Sometime between 2013 and 2015, an underwater volcano located in the western Pacific’s Mariana Trench back-arc erupted, spewing forth a torrent of molten lava. As the sprawling tendrils hit the chilly seawater, they abruptly started cooling. The result: a nearly three-mile deep, labyrinthine network of glassy black lava that stretches roughly 4.5 miles across the ocean floor.
Researchers chanced upon this ethereal glass palace during a routine dive in December 2015, Robin George Andrews writes for The New York Times. The team had originally hoped to use robotic submersibles to uncover hidden hydrothermal vents, but the volcanic deposits proved to be a far more interesting find.
The lava labyrinth, which is newly documented in Frontiers in Earth Science, sits about 2.8 miles below the ocean’s surface. According to Eleanor Imster of EarthSky, this distance is greater than Mount Rainier’s height above sea level, officially making the eruption that produced the unusual phenomenon the world’s deepest.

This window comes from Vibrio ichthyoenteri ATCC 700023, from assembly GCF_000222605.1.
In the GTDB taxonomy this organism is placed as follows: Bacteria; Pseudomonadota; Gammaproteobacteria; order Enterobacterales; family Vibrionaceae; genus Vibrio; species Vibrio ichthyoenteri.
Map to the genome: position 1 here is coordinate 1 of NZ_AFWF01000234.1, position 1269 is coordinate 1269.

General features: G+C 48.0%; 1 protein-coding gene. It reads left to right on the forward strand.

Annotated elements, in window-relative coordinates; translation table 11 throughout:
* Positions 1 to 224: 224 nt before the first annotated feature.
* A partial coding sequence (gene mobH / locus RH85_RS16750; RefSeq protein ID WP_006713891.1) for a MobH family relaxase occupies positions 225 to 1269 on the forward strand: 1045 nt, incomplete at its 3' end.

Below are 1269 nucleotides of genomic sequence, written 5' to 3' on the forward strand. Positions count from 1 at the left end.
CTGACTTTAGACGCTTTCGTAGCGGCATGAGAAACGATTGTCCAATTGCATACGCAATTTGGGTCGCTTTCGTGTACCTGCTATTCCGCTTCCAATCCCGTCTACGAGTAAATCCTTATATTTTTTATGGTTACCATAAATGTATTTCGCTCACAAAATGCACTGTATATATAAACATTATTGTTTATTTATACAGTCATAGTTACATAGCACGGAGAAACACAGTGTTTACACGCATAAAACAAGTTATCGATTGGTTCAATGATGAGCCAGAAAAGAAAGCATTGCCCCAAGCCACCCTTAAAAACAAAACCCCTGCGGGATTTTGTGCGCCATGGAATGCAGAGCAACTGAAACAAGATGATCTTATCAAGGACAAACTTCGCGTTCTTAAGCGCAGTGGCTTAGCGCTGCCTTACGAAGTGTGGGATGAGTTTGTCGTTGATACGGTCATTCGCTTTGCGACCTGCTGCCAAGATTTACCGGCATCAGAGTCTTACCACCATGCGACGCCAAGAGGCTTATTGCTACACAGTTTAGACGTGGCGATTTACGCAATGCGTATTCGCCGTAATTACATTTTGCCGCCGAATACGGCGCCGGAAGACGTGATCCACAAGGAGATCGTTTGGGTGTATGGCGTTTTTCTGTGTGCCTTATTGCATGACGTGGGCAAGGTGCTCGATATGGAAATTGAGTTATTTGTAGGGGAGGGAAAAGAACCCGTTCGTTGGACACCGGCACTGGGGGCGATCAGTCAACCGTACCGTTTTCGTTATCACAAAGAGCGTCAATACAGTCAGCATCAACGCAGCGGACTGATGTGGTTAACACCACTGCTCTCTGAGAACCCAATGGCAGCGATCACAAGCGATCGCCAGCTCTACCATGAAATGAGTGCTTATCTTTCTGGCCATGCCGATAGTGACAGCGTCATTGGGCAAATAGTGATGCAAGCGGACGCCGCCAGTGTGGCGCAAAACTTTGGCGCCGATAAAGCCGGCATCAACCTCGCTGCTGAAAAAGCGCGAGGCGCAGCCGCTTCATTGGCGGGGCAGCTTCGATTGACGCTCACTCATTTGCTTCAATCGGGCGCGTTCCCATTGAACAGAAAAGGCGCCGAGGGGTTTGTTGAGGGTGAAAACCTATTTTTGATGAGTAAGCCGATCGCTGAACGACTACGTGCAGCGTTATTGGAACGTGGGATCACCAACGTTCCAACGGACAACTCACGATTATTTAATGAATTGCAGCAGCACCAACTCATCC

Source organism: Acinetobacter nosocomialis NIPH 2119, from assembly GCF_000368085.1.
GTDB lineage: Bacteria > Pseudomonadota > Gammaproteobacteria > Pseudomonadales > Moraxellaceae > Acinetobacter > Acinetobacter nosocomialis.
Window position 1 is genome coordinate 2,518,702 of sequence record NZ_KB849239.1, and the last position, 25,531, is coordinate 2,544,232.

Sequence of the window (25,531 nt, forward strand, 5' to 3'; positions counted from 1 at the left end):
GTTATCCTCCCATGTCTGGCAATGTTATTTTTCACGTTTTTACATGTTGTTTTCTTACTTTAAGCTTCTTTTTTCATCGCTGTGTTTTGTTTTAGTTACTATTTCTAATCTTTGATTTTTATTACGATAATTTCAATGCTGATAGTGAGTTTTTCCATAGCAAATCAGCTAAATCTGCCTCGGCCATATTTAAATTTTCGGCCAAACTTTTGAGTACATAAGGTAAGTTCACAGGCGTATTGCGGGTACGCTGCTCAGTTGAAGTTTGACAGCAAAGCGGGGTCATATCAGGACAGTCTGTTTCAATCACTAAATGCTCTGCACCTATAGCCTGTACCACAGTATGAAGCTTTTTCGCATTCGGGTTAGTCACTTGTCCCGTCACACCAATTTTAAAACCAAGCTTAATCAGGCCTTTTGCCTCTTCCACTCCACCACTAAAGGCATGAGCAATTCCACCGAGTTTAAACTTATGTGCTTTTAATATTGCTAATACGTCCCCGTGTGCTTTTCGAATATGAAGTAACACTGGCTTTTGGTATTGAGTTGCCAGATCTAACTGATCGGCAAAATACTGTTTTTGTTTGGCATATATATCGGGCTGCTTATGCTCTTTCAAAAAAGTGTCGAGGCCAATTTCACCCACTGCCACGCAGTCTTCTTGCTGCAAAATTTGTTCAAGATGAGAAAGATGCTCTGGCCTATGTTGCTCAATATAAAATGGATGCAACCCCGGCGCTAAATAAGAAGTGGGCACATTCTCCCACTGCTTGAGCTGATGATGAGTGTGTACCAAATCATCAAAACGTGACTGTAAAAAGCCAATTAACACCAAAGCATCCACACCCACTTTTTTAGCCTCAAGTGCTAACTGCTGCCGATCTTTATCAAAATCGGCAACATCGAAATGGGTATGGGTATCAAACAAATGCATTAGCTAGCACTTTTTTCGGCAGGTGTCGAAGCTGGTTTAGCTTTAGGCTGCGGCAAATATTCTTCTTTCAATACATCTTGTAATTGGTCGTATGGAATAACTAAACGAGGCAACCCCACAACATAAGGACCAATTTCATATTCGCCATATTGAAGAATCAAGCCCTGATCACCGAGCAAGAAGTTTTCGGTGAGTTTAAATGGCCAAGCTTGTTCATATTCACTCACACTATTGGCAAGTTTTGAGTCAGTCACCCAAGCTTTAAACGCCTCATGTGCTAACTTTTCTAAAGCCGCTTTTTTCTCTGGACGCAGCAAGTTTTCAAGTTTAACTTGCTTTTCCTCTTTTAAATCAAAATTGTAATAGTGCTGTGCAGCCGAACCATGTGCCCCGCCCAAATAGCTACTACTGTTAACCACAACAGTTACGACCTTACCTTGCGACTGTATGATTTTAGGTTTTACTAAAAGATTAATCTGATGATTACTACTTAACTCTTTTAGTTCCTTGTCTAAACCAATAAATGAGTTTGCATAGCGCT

Eink, E-paper, Think Ink – Collin shares six segments pondering the unusual low-power display technology that somehow still seems a bit sci-fi – http://adafruit.com/thinkink
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